From top: Protest in Catalonia; Tony Groves
The little girl was not impressed. I couldn’t understand what she was saying, but I knew she was annoyed. Why wouldn’t she be, no one likes to be the impromptu party piece at a party you don’t want to be at.
Her parents, and her uncle, were cajoling her. Her father explained to me that she had just returned from two weeks in London and that she had really good English. The girl’s face was half pride, half outrage.
“Talk to our guests” said her mother. Finally, and not with a little defiance, she stepped forward; a tiny little thing, all brown hair and big brown eyes.
“Hello”, I said, with a big eejit grin on my face, thinking that might de-escalate the situation. She didn’t reply. Her parents commanded her “Talk!”
“I know one sentence in English” she said, almost tentatively. Everyone went quiet, a mix of relief and interest. A room of about ten adults turned to watch the little girl. She looked me straight in the eye and seemed to grow about six inches.
“Catalunya Is Not Spain”, she declared.
That was nearly 15 years ago and I couldn’t help thinking of that trip to L’Escala yesterday as I watched the scenes unfold on the streets of the city that I love and think of as my second home.
I have made many friends in the region of Catalunya over the last two decades. Many of them have different views on the secessionist question. All of them agreed that they had the right to vote and express those views.
The Spanish Constitution deemed them criminals. Prime Minister Rajoy hid behind lawyers and legalese. Our leaders, here in Ireland and across the EU, fell silent.
We have a Taoiseach who comments on LCD Soundsystem, but not on the violent suppression of the democratic will of a nascent nation. The EU has limped from the financial crisis, to force feeding austerity, to Brexit and now to looking the other way when stuff, that we criticise Middle Eastern dictators for, happens on the streets of one of the great cities of our Union.
Yesterday, whatever your views, shames us all.
Catalonia has many justifiable reasons to be aggrieved, culturally and economically. Their symbol, in the land of the Bull (Torro), is that of of the Ass (Catalan Donkey). Their sense of oppression is both historic and contemporary.
I am not in favour of Catalonia seceding from Spain, much to the chagrin of my friends. But I fully support their right to decide. Yesterday, friends of mine tried 3 times to vote. They did so eventually, defiantly. I cannot say how many were dissuaded by the brutal acts of police violence.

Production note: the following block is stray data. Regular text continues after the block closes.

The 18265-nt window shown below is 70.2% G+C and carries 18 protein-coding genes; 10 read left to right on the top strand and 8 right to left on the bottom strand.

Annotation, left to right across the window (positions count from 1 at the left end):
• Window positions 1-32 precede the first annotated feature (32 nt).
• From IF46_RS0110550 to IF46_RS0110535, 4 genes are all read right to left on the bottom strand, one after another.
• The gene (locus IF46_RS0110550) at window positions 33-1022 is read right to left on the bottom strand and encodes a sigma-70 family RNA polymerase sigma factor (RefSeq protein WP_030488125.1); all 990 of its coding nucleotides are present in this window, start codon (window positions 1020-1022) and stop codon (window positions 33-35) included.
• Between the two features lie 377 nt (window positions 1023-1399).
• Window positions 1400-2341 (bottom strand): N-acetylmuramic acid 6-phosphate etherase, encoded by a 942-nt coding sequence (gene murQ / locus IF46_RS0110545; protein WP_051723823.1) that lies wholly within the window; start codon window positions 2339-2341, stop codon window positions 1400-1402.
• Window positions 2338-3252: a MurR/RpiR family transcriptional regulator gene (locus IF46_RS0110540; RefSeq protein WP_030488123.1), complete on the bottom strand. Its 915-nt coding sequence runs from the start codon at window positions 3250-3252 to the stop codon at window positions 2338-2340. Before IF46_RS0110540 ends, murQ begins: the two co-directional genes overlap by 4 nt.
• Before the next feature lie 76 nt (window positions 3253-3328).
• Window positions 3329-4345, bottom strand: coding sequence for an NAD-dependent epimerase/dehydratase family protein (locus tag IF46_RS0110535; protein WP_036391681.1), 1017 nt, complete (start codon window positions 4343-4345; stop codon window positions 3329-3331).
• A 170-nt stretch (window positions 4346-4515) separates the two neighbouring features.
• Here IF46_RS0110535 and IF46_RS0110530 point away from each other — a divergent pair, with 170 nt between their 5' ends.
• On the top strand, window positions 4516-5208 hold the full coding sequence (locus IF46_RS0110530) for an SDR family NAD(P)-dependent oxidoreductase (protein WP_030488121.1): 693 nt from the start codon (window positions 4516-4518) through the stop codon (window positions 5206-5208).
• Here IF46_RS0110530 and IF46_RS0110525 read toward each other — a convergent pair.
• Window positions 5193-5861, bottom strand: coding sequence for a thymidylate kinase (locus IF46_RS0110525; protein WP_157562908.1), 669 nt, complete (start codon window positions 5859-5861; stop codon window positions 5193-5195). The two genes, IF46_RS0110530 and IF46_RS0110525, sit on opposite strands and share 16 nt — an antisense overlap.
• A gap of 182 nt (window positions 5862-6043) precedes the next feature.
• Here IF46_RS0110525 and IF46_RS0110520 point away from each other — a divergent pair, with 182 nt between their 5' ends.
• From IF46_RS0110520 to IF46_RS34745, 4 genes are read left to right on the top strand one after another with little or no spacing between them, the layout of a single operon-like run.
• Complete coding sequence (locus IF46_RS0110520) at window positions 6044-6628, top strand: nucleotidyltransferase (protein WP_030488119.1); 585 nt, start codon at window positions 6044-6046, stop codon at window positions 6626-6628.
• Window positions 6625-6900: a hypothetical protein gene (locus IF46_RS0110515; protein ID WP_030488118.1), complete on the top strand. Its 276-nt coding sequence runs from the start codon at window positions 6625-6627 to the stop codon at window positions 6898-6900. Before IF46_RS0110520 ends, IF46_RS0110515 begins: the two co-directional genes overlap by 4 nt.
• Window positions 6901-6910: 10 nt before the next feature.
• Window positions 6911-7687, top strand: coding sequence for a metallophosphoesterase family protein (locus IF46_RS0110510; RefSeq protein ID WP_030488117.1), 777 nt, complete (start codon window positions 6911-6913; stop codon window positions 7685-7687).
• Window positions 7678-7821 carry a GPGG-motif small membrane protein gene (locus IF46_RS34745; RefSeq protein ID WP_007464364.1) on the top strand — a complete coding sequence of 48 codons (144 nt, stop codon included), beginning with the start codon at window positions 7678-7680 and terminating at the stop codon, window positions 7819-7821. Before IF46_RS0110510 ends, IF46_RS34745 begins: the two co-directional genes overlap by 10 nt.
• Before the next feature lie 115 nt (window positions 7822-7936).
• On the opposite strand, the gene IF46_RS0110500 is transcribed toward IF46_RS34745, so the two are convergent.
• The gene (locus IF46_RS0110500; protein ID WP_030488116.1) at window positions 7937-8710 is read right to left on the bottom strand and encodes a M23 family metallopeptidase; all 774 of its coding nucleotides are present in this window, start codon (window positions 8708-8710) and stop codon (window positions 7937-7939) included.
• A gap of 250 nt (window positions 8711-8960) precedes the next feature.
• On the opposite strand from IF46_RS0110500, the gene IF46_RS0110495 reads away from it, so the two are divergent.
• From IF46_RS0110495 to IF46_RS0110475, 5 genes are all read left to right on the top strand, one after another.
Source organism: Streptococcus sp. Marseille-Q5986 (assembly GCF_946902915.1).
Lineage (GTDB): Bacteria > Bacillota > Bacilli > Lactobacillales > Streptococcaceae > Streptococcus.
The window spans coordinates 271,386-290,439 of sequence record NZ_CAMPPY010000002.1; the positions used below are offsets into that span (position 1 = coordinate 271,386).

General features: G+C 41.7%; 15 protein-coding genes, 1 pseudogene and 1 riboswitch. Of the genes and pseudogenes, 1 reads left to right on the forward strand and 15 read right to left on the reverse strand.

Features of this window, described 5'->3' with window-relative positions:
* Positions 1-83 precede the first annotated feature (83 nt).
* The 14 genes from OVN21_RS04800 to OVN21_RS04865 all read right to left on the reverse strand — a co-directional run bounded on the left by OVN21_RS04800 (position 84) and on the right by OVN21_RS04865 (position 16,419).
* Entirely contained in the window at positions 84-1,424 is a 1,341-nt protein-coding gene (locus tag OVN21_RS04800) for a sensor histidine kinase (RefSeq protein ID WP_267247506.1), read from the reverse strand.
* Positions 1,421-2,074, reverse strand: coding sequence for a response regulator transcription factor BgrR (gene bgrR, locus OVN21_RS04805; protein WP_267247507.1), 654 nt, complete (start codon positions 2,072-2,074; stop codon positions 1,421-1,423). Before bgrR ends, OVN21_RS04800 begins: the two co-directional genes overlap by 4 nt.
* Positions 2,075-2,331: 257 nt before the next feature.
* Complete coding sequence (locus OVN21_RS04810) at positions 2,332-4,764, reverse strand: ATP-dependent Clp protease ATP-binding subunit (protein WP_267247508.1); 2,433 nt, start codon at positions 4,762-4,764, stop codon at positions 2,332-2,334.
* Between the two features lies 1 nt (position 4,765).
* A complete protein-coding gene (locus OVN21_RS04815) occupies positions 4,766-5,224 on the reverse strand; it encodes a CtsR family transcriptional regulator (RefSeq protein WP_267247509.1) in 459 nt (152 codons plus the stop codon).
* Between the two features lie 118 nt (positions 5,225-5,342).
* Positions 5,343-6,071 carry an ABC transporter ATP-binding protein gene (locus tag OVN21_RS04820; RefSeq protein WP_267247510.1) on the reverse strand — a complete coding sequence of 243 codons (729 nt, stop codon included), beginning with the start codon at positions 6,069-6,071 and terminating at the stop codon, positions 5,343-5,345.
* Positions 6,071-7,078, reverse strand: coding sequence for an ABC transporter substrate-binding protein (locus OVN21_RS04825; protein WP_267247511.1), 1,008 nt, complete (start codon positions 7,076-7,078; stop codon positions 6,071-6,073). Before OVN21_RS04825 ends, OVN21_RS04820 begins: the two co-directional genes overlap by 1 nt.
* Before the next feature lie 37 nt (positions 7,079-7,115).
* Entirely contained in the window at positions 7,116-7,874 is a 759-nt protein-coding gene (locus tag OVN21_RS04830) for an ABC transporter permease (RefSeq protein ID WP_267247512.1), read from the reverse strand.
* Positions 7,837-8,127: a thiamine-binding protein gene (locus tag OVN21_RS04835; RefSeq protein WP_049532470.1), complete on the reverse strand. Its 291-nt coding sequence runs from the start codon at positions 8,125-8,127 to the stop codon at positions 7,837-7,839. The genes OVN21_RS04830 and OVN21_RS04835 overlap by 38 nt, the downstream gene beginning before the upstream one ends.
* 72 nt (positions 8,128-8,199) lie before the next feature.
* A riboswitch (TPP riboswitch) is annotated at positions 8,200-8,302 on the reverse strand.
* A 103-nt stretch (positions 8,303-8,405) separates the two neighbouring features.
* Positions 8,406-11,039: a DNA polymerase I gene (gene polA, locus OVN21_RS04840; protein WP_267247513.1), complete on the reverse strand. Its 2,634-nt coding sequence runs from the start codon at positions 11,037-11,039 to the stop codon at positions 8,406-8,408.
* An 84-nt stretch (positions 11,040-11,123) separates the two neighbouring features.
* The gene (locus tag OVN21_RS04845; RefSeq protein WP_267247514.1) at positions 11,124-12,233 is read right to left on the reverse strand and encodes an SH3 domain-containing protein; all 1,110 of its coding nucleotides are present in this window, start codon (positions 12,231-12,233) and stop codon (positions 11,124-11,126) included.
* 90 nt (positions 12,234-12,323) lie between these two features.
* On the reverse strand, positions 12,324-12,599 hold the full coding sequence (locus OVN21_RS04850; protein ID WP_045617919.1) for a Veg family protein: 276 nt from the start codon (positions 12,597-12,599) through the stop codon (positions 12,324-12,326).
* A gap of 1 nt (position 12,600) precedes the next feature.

A friend of mine, who felt fearful of posting some of the images that she was witnessing, WhatsApp’d me throughout the day. I posted many of these to twitter. Some of them have gone across the world; one has been viewed 500k times from my tweet alone.
People saw what happened on the 1st of October 2017. My friend did that.
Another group of friends stood in front of a voting station until the early hours of the morning, afraid that if they left, the police would take the ballot boxes and the votes cast by those who braved the gauntlet would be lost to an Authoritarian Crackdown.
Another story came back to me as well, yesterday. When my Catalan friends were in Dublin a few years back, we all drove up to Glendalough for a day’s hiking. In typical fashion, they were freezing, wrapped in jackets and scarves, while I was basking shorts and a t-shirt. The glorious Irish summer.
As we climbed towards the Poulanass Waterfall we heard a group of Spanish people making their way down. The familiar buzz of voices, a backing track to so many Dublin Bus journeys in the summer months.
As the groups met a few words were politely exchanged. My understanding, a bit better by then, was that pleasantries were exchanged and generalities mentioned. Then, among the Spanish group, a young man asked “Madridista?” – a blunt inquiry as to if you are from Madrid?
“No”, came the reply. “I am a Catalan.” The groups went quiet. The young Spanish man (instinctively?) spat on the ground and we all walked off our separate ways.
I am a Catalan; the very same reply went back to the Madridistas yesterday. It was proclaimed from Figueres down to Tortosa. There’s no putting this toothpaste back in the tube. Madrid can pretend it didn’t happen. But the world saw. On the 1st of October 2017, the world heard the same thing Pablo Casals told the UN in October, 1971, “I am a Catalan”.
And I’m proud to be their friend.
Tony Groves is a full-time financial consultant and part-time commentator. With over 18 years experience in the financial industry and a keen interest in politics, history and “being ornery”, he has published one book and writes regularly at Trickstersworld